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Cervical Dystonia

Cervical Dystonia is a painful and disabling chronic condition in which the neck muscles contract involuntarily, causing abnormal movements and awkward posture of the head and neck.1

In November 2021, Revance announced positive results from the Phase 3 ASPEN-OLS trial for the treatment of adults with cervical dystonia, an open-label, long-term safety trial during which subjects were eligible to receive up to 4 treatments over a 52-week period. The results support the potential use of DaxibotulinumtoxinA for Injection, if approved, as a new treatment option for cervical dystonia where duration is a significant unmet need.2,3 DaxibotulinumtoxinA for Injection is an investigational agent that has not been approved by the FDA.

Not an actual patient

40 – 60 Years

Cervical dystonia typically affects people between 40 – 60 years of age.4


Cervical dystonia affects women approximately 2x as often as men.4


Estimated Americans who suffer from cervical dystonia.4

Botulinum toxin (BoNT) injections are current first-line, standard of care for the treatment of cervical dystonia. Conventional BoNTs start to wear off in 8-10 weeks4. The payers typically only allow retreatment every 12 weeks3. Patients’ painful symptoms often reappear before their next BoNT treatment3. Most patients prefer a treatment regimen which can offer long lasting symptom relief between BoNT-A injections.2

Cervical dystonia is a painful, often debilitating condition. A BoNT with longer duration of effect will result in less frequent reinjection and should thus be associated with decreased annualized drug cost, decreased health care utilization and overall treatment cost, as well as improved patient satisfaction.5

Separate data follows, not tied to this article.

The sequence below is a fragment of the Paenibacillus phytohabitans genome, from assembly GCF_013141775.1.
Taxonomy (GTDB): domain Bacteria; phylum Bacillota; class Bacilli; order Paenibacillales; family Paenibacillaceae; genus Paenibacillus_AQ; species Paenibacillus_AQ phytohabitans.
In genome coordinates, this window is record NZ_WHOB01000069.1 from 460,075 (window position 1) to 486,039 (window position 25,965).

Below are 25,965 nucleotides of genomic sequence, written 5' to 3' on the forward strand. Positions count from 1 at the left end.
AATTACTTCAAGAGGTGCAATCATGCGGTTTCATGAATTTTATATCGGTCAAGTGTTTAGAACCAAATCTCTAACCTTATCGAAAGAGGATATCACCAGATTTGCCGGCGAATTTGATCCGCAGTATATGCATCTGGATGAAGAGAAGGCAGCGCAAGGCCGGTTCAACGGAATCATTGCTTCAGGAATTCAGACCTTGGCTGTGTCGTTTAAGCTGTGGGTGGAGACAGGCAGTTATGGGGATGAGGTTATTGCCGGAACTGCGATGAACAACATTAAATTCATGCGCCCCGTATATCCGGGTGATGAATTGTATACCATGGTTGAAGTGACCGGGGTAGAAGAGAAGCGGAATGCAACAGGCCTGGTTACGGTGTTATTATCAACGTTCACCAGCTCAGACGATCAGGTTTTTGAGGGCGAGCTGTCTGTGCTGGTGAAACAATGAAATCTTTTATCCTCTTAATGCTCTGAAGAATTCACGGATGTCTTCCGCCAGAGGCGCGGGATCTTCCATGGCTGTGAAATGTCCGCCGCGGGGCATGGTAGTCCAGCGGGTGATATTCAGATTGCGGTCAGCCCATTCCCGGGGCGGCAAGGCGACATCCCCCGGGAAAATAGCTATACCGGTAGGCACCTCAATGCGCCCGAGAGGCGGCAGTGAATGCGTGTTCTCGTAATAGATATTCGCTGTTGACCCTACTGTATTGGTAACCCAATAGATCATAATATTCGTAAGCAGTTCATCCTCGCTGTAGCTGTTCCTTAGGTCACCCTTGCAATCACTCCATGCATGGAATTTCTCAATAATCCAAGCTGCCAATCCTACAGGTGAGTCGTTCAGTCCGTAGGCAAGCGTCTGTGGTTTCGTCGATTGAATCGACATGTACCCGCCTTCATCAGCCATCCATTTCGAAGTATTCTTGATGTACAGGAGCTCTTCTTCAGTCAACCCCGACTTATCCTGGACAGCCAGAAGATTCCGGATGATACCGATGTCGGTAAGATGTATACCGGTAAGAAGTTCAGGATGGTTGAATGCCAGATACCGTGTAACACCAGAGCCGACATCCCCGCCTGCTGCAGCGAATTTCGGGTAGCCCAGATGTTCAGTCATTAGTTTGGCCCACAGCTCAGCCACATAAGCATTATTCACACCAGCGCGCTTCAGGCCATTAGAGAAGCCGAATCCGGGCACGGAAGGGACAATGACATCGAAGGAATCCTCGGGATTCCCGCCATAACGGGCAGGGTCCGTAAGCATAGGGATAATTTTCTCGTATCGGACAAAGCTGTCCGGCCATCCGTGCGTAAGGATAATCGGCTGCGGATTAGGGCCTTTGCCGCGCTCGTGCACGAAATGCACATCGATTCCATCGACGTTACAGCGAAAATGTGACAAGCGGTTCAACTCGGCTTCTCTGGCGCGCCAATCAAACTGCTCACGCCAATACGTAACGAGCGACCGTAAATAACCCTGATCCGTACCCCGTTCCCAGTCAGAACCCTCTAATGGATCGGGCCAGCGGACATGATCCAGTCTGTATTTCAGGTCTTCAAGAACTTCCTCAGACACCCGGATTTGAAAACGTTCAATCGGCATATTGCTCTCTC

Not an actual patient

Burden for patients to travel for treatment every 3 months.3

Of patients desire longer lasting benefits between treatments.2

ASPEN-1 is a Phase 3, randomized, double-blind, placebo-controlled, parallel group clinical trial evaluating the efficacy and safety of DaxibotulinumtoxinA for Injection for the treatment of cervical dystonia in adults.

ASPEN-1 study results suggest that DaxibotulinumtoxinA for Injection has the potential to reduce frequency of cervical dystonia treatments by up to 50% annually.

The study met the primary endpoint demonstrating a statistically significant improvement in the averaged change in total Toronto Western Spasmodic Torticollis Rating Scale (TWSTRS) score at week 4 and 6 compared to placebo. TWSTRS was used to assess each patient’s severity, disability and pain caused by cervical dystonia.

Met the primary endpoint demonstrating a statistically significant improvement in the averaged change in TWSTRS-total score at weeks 4 and 6 compared to placebo.

Median Duration of Effect up to 24 weeks with 125U dose of DaxibotulinumtoxinA for Injection.

No unexpected adverse events were observed.
The three most common treatment-related adverse events (for 125 Units and 250 Units) were injection site pain (7.9%, 4.7%) , headache (4.7%, 4.7%), and injection site erythema (4.7%, 2.3%).

Other Common Adverse Events (for 125 Units and 250 Units).
Dysphagia (1.6%, 3.9%) and muscular weakness (4.7%, 2.3%).


1. Dystonia Medical Research Foundation. Retrieved from: Accessed 8/11/20

2. Comella, C., Ferreira, J.J., Pain, E. et al. Patient perspectives on the therapeutic profile of botulinum neurotoxin type A in cervical dystonia. J Neurol (2020).

3. Revance Market Research 2019: Understanding the Value of DaxibotulinumtoxinA for Injection’s Therapeutic Franchise

4. NORD (National Organization for Rare Disorders). Cervical Dystonia (July 19, 2019) Retrieved from: Accessed 9/29/20

5. Marsh W, et al. Systematic review and meta-analysis of the duration of clinical effect of onabotulinumtoxinA in cervical dystonia. BMC Neurology 2014

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